This book explores, within a liberal framework, the nature, significance, and justification of political freedom or liberty ... What underlies rights, and the value of freedom, is a concern with autonomy.
Central to liberalism is the concept of political freedom.
The doctrine of liberty is underpinned by the ideal of autonomy.
Autonomy is an ideal of self-creation, or self-authorship
Autonomy should be distinguished from self-realization, as autonomous persons may choose not to realize their capacities. Autonomy itself, in an environment that supports autonomy, is not similarly optional, as living autonomously is the only way of flourishing within an autonomy-supporting environment.
The ideal of autonomy, together with pluralism, underlies the doctrine of political freedom. Autonomy underlies both positive and negative freedom.
It's interesting that my own analysis of liberalism is condensed here in three brief sentences:
i) Central to liberalism is the concept of political freedom.
ii) The doctrine of liberty is underpinned by the ideal of autonomy.
iii) Autonomy is an ideal of self-creation, or self-authorship
It's gratifying that my own view should parallel that of a major authority on liberalism like Raz. Of course, Raz as a liberal thinks that the logic of liberal belief summarised above leads to positive outcomes, whereas I see it as having created, in practice, highly destructive outcomes.
If the most important good is to be free, and freedom is understood in terms of autonomy, and autonomy is an ideal of self-creation or self-authorship, then the important thing is to be liberated by the removal of impediments to our own self-creation.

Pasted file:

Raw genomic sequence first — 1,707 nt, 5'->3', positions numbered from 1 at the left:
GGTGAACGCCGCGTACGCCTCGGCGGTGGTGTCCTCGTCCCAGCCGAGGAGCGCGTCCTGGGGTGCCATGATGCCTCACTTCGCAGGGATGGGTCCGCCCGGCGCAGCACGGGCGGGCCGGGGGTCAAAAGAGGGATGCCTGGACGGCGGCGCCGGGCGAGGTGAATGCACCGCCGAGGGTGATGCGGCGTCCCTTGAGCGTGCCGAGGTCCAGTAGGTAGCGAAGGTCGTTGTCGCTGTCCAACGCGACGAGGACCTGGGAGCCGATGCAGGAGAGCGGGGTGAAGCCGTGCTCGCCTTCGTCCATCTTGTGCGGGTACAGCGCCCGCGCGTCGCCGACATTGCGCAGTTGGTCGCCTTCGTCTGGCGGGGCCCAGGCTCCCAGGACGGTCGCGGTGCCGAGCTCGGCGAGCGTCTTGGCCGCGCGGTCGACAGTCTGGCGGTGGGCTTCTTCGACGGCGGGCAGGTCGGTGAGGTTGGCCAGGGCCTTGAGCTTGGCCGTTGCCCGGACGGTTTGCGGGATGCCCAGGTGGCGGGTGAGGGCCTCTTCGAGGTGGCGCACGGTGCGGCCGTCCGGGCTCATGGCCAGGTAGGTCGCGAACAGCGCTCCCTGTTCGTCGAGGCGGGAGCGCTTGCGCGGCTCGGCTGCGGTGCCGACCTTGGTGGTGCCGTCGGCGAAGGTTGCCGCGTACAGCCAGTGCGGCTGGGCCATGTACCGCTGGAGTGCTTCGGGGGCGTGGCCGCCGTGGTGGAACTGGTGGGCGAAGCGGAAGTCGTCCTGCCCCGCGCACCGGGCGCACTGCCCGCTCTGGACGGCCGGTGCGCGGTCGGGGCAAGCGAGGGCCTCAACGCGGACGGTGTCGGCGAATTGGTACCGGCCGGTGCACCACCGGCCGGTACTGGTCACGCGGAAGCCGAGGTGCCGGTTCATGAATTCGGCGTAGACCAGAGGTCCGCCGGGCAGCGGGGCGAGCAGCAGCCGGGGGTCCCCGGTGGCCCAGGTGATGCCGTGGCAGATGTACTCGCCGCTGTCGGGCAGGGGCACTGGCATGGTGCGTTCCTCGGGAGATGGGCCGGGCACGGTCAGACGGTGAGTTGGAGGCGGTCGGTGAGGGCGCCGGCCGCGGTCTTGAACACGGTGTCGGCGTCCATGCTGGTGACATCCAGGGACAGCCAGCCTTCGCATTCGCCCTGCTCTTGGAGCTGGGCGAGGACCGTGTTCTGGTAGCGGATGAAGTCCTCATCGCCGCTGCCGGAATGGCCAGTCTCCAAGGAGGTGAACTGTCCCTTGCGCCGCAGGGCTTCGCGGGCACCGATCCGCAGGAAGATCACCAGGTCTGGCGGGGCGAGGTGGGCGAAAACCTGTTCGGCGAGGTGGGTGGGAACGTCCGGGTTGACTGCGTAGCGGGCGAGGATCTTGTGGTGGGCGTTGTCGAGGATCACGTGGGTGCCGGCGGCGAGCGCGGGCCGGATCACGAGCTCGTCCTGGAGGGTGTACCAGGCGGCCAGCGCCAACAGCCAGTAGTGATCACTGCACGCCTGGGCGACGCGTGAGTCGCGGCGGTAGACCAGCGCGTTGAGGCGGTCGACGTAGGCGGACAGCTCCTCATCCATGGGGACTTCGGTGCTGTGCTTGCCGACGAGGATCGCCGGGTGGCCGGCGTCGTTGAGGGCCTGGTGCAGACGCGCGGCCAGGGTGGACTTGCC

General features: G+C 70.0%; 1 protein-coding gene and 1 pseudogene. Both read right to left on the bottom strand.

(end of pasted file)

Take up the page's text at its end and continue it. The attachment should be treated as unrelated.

We do not self-create those things which we receive as part of a tradition, as part of the embedded nature of reality, or as part of our biology. We don't self-create our sex, our ethnicity, our nationality, the traditional family, inherited moral codes and so on.
We can, on the other hand, self-create our careers, our consumer choices, our travel destinations, our personal amusements, our casual sexual and romantic liaisons etc.
Care to guess then which set of goods is emphasised within liberal society? Obviously, it's the latter. Liberal society does the latter set of goods reasonably well. But it mostly closes off the former set of goods. And the former set of goods are amongst the most significant in life.
It's in this sense that liberalism, despite its intentions, tends to narrow or limit the range of options available to people. Or, more exactly, it trivialises the range of available options. You can choose between dozens of different varieties of iced tea, but you don't get a culture that supports the expression of masculinity, or which upholds the deeper forms of communal identity.